After hoarding wealth and crashing the economy, the world’s collective animosity toward the 1% is hardly unfounded. Nonetheless, the wealthiest don’t just want all of our money… they want our love, too. Rather than compromising their greed to gain our respect, however, they prefer to whine about our contempt instead.
Here are eight wealthy bigwigs complaining that they deserve our affection:
1. “When I hear the constant vilification of corporate America, I personally don’t understand it. I would ask a lot of our folks in government to stop doing it because I think it’s hurting our country.”
- Jamie Dimon, JPMorgan CEO, wants politicians to stop picking on the wealthy executives who crashed the economy but still came out with their fortunes intact. It not only hurts Dimon’s feelings, you see, it also hurts the country.
2. “[The uproar over bonuses] was intended to stir public anger, to get everybody out there with their pitch forks and their hangman nooses, and all that – sort of like what we did in the Deep South. And I think it was just as bad and just as wrong.”
- Robert Benmosche, AIG CEO, dares to compare the public response to executive bonuses to racially-motivated lynchings. Painting himself as an innocent victim is a joke in itself, but trivializing lynching in the process demonstrates how twisted his brain is.
3. “For their enormous contributions to our standard of living, the high-earners should be thanked and publicly honored. We are in their debt.”
- Harry Binswanger, friend of Ayn Rand, wrote a cringe-worthy op-ed about how much we underappreciate the wealthy this week. The title, “Give Back? Yes, It’s Time for the 99% to Give Back to the 1%”, probably says it all.
4. “My presence is charity. Just who I am. Just like Obama’s is. Obama provides hope. Whether he does anything, the hope that he provides for a nation, and outside of America is enough.”
- Jay Z’s response to activist Harry Belafonte’s claim that the rapper doesn’t do much to promote social justice. As Jay Z sees it, just being rich and famous is enough of a gift to the world.
5. “The millionaires and billionaires who choose to invest in Australia are actually those who most help the poor and our young. This secret needs to be spread widely.”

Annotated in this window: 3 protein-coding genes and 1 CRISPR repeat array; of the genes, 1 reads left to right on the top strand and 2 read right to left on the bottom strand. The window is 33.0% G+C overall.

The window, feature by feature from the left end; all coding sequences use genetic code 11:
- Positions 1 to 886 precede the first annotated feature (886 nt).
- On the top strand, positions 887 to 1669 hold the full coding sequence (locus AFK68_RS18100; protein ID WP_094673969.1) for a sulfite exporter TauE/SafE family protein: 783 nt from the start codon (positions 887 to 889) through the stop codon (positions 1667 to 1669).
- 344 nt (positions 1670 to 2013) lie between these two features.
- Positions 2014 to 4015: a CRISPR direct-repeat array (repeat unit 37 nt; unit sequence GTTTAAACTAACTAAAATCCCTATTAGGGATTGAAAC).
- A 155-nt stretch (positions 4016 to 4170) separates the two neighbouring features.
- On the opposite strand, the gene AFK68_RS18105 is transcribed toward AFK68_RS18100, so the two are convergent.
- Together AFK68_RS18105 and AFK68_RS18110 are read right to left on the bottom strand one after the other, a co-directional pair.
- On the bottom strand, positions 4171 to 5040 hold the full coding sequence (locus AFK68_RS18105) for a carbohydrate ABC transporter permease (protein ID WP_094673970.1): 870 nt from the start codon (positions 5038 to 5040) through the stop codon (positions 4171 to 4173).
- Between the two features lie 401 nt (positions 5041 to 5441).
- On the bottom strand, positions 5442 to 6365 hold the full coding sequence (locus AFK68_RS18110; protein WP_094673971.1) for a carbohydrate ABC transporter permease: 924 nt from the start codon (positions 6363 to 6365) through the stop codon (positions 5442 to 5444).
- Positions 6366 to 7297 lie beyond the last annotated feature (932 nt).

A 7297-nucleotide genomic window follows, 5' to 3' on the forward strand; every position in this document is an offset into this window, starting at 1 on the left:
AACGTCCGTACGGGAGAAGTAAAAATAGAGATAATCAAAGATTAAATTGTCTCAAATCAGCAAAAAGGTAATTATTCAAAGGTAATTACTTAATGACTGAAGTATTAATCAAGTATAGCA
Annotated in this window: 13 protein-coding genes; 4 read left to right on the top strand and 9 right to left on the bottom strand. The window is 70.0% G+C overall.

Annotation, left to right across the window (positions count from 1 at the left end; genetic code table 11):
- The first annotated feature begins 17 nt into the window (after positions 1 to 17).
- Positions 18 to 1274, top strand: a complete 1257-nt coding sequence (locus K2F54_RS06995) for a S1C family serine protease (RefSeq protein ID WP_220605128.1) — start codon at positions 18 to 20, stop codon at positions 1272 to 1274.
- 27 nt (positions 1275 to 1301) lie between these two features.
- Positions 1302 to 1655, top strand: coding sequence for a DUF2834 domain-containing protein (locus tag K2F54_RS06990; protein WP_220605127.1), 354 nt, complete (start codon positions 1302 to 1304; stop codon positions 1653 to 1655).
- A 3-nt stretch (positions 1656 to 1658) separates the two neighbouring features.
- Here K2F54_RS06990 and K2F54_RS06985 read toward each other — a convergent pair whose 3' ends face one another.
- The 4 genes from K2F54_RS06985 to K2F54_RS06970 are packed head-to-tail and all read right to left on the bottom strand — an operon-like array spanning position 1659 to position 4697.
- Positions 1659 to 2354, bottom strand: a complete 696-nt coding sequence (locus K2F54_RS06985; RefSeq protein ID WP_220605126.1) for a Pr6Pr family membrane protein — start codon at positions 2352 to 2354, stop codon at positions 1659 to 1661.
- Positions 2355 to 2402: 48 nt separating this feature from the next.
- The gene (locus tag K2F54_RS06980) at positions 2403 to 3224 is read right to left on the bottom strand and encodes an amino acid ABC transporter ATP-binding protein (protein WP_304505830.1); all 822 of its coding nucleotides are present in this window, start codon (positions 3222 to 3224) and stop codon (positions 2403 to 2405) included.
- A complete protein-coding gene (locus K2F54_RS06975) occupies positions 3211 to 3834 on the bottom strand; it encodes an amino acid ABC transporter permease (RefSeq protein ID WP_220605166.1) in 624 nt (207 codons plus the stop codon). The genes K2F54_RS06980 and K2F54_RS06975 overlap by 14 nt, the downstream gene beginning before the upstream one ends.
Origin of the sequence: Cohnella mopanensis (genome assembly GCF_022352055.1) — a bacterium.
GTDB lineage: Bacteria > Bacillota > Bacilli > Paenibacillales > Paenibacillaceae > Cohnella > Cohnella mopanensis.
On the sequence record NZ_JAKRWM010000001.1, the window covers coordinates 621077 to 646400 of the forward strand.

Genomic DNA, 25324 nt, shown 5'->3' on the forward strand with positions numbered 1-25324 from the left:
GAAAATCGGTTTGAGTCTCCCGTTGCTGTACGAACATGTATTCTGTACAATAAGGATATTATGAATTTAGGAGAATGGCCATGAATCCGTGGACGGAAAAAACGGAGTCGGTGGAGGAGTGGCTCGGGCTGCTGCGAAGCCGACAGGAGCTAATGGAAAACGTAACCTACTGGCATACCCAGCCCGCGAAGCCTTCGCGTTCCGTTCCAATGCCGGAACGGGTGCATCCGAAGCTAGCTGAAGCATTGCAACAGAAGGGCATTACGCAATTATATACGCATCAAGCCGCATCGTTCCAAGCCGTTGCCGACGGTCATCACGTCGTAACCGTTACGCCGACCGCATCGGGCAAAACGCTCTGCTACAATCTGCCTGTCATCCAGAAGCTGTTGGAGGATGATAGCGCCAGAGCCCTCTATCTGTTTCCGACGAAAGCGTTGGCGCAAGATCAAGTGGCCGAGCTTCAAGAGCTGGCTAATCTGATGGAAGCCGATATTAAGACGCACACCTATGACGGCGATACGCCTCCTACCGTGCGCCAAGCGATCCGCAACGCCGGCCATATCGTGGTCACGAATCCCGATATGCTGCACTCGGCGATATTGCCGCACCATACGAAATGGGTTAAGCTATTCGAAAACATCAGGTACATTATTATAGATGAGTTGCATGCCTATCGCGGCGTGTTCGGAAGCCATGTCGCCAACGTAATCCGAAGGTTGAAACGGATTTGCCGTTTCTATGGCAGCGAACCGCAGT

- Gina Rinehart, the world’s richest woman, finally reveals the “secret” that rich people are actually the most generous. She also reveals the secret to becoming rich: “If you’re jealous of those with more money, don’t just sit there and complain. Do something to make more money yourself – spend less time drinking or smoking and socializing, and more time working.” Notably, Rinehart worked very hard for her large fortune: she inherited it.
6. “I think this notion that it’s the population of the U.S. against the big companies is just wrong. It’s just wrong-minded and when I walk through a factory with you or anybody, you know, our employees basically like us. The root for us, they want us to win. I don’t know why you don’t… I want you to say, ‘Win, G.E.!’”
- Jeffrey Immelt, CEO of General Electrics, wishes the people would cheer support at his company rather than deriding it. Why can’t we be more like his own employees who “basically” like him?
7. “I could slit my wrists and people would cheer.”
- Goldman Sachs executive Lloyd Blankfein believes it’s unfair that people hate him for hoarding wealth. When asked why he and fellow Wall street execs shouldn’t have their salaries capped, he claimed they were “doing God’s work.” After all, how can you criticize a man who is doing the work of God?
8. “The richest Americans may not ‘need’ a break on their taxes, but they sure don’t need being vilified, either. They need our gratitude. So let’s get busy on that shiny monument [for rich people] in our nation’s capital. And let’s get some unemployed people out there building it. It’s the least they can do for those nice rich people who have been keeping them afloat.”
- Wealthy conservative pundit Bernard Goldberg wants America to be more grateful for rich people, starting with a physical monument. His article would probably read as tongue-in-cheek if it weren’t in line with his politics.
Poor rich people. All of the money in the world isn’t going to buy them the adoration they crave.
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